Monthly Archives: June 2013

CSI Accountants


In the movie, “The Other Guys” starring Will Ferrell and Mark Wahlberg, Ferrell plays the role of a police officer who is also a forensic accountant.  Sounds exciting, right? A forensic accountant cop – who knew they really existed?

When people see or hear the word “forensic” they almost immediately think of C.S.I. (Miami, New York, LA – take your pick).  The thought of cops probing through various evidentiary materials, using their fingerprint kits, and effortlessly solving the “big case” rush through your mind.  Exciting, cool, suave – you get the picture.


When you hear or read the words forensic accountant do you have the same thoughts?…probably not.   You might think boring, mundane, and monotonous.  But, you couldn’t be further from the truth.  Forensic accountants have been described as part investigator, part auditor, part attorney, and part accountant.  Just like the C.S.I. guys, forensic accountants dig deep into cases, looking at financial fingerprints, and unraveling mysteries.

Forensic accountants are often Certified Public Accountants with additional certifications such as CFE (Certified Fraud Examiner) or CFF (Certified in Financial Forensics).  This is a profession where knowledge, training, and experience are vital for the success of the professional and client.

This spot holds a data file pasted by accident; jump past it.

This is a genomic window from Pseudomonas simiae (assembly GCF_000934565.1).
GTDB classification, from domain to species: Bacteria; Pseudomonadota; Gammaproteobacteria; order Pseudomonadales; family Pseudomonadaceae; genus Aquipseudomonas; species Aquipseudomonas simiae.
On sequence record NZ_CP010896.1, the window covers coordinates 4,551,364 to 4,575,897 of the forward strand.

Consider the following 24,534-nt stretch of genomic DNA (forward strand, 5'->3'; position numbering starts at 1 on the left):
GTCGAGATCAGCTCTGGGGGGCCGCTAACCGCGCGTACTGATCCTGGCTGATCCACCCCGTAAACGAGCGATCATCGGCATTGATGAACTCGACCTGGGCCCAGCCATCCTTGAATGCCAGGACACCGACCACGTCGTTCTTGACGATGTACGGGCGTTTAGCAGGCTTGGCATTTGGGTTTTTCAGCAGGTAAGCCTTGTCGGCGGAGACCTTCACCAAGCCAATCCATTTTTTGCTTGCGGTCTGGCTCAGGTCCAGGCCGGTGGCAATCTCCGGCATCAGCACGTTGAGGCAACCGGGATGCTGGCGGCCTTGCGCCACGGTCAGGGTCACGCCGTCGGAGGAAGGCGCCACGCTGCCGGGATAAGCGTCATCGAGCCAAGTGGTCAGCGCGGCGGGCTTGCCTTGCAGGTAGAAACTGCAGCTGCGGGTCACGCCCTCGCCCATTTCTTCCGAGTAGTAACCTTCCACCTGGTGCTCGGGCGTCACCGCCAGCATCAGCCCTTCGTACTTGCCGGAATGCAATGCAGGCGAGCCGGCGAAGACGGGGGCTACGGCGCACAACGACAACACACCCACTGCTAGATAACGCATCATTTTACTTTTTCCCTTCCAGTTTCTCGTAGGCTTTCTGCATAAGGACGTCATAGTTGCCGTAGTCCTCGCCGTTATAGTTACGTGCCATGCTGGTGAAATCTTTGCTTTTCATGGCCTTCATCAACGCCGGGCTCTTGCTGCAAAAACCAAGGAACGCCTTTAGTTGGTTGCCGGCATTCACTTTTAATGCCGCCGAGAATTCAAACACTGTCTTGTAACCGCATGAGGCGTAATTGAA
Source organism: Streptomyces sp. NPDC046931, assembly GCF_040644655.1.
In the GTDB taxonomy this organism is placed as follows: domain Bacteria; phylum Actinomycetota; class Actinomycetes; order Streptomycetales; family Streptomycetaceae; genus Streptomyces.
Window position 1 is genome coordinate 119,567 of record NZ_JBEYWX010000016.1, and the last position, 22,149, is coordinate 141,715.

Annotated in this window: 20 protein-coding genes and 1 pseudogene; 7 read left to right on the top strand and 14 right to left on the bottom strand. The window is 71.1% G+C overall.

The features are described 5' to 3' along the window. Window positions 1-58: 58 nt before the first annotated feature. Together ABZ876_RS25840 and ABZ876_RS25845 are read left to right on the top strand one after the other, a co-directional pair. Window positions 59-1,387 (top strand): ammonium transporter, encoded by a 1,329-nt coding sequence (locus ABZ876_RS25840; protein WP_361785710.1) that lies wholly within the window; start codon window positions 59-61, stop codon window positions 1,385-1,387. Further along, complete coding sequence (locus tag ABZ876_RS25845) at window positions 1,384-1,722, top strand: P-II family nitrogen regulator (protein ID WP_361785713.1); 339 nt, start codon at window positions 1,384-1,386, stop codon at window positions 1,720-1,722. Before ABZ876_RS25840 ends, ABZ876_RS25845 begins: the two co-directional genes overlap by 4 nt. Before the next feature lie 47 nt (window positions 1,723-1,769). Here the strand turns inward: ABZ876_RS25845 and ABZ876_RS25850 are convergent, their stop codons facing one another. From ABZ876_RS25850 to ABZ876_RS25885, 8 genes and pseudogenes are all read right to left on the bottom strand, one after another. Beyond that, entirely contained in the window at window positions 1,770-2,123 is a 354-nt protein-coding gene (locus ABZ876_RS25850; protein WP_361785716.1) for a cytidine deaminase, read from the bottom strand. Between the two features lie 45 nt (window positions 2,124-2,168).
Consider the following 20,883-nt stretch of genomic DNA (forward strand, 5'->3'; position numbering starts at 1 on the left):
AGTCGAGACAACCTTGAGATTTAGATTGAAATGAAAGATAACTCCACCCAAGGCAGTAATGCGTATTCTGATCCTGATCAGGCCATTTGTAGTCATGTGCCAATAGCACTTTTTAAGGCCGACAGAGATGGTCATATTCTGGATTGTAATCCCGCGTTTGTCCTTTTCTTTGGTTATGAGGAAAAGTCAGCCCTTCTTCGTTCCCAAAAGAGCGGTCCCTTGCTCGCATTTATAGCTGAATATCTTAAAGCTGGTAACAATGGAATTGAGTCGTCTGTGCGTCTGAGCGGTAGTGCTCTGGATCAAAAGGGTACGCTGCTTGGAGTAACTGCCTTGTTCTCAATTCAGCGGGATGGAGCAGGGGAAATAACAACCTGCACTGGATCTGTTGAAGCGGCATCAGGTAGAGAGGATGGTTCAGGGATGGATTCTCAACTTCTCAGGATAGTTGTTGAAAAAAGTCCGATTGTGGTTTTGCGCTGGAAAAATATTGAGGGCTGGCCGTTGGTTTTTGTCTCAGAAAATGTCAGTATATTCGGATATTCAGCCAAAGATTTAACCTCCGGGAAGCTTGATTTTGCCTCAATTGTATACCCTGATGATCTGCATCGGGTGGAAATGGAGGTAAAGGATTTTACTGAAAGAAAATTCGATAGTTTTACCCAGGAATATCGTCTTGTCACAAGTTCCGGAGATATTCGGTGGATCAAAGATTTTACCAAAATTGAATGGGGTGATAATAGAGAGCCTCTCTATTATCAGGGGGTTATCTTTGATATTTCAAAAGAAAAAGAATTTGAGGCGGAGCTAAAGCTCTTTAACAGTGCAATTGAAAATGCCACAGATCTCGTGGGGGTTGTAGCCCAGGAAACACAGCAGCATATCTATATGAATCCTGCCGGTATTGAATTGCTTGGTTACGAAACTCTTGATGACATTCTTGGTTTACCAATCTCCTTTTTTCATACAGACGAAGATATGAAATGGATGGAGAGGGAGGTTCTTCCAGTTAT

When do I know that I need to hire a forensic accountant?  In some cases, it’s fairly evident such as in situations where you think there may be fraud or embezzlement.  But, there are other instances like divorce, bankruptcy, and mergers when a forensic accountant should be involved.

If you ever think you may need a forensic accountant be sure to do your homework –  A forensic accountant should have a strong knowledge of accounting and financial analysis, curiosity, discretion, sound professional judgment and an ability to listen effectively and communicate clearly.  They should be able to consider alternatives, scrutinize the fine details and at the same time see the big picture.

Remember, some of the most famous crimes were solved by forensic accountants – Al Capone, Bernie Madoff, Enron, Tyco, WorldCom – the list goes on.  I can see it now…CPA CSI on CBS.